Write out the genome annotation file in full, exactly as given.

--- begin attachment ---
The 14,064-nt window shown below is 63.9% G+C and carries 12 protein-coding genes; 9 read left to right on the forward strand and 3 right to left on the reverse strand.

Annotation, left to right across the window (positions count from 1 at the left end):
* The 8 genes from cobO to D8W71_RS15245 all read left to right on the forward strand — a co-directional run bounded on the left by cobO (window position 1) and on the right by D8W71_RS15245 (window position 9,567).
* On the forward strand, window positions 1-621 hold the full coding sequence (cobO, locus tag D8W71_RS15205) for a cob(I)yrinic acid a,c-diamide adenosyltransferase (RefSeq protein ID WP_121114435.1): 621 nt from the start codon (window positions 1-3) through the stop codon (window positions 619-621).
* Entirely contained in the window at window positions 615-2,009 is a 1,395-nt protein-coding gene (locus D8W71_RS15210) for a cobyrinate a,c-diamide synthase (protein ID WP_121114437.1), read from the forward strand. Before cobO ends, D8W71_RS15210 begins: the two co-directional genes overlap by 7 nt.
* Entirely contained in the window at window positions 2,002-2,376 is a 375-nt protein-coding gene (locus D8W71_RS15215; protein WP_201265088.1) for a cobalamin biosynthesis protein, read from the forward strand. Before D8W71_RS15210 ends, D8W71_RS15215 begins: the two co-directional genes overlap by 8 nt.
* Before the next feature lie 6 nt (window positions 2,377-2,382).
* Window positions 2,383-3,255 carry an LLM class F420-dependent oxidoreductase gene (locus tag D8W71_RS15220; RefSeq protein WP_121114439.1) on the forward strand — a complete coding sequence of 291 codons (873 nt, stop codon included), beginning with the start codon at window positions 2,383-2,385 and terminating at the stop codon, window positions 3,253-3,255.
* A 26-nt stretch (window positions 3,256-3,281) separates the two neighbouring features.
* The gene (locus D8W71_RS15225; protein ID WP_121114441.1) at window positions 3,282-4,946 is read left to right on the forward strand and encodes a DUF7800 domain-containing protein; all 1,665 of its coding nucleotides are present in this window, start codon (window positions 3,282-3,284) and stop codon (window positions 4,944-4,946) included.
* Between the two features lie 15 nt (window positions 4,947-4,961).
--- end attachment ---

The 14,064-nt window shown below is 63.9% G+C and carries 12 protein-coding genes; 9 read left to right on the forward strand and 3 right to left on the reverse strand.

Annotation, left to right across the window (positions count from 1 at the left end):
* The 8 genes from cobO to D8W71_RS15245 all read left to right on the forward strand — a co-directional run bounded on the left by cobO (window position 1) and on the right by D8W71_RS15245 (window position 9,567).
* On the forward strand, window positions 1-621 hold the full coding sequence (cobO, locus tag D8W71_RS15205) for a cob(I)yrinic acid a,c-diamide adenosyltransferase (RefSeq protein ID WP_121114435.1): 621 nt from the start codon (window positions 1-3) through the stop codon (window positions 619-621).
* Entirely contained in the window at window positions 615-2,009 is a 1,395-nt protein-coding gene (locus D8W71_RS15210) for a cobyrinate a,c-diamide synthase (protein ID WP_121114437.1), read from the forward strand. Before cobO ends, D8W71_RS15210 begins: the two co-directional genes overlap by 7 nt.
* Entirely contained in the window at window positions 2,002-2,376 is a 375-nt protein-coding gene (locus D8W71_RS15215; protein WP_201265088.1) for a cobalamin biosynthesis protein, read from the forward strand. Before D8W71_RS15210 ends, D8W71_RS15215 begins: the two co-directional genes overlap by 8 nt.
* Before the next feature lie 6 nt (window positions 2,377-2,382).
* Window positions 2,383-3,255 carry an LLM class F420-dependent oxidoreductase gene (locus tag D8W71_RS15220; RefSeq protein WP_121114439.1) on the forward strand — a complete coding sequence of 291 codons (873 nt, stop codon included), beginning with the start codon at window positions 2,383-2,385 and terminating at the stop codon, window positions 3,253-3,255.
* A 26-nt stretch (window positions 3,256-3,281) separates the two neighbouring features.
* The gene (locus D8W71_RS15225; protein ID WP_121114441.1) at window positions 3,282-4,946 is read left to right on the forward strand and encodes a DUF7800 domain-containing protein; all 1,665 of its coding nucleotides are present in this window, start codon (window positions 3,282-3,284) and stop codon (window positions 4,944-4,946) included.
* Between the two features lie 15 nt (window positions 4,947-4,961).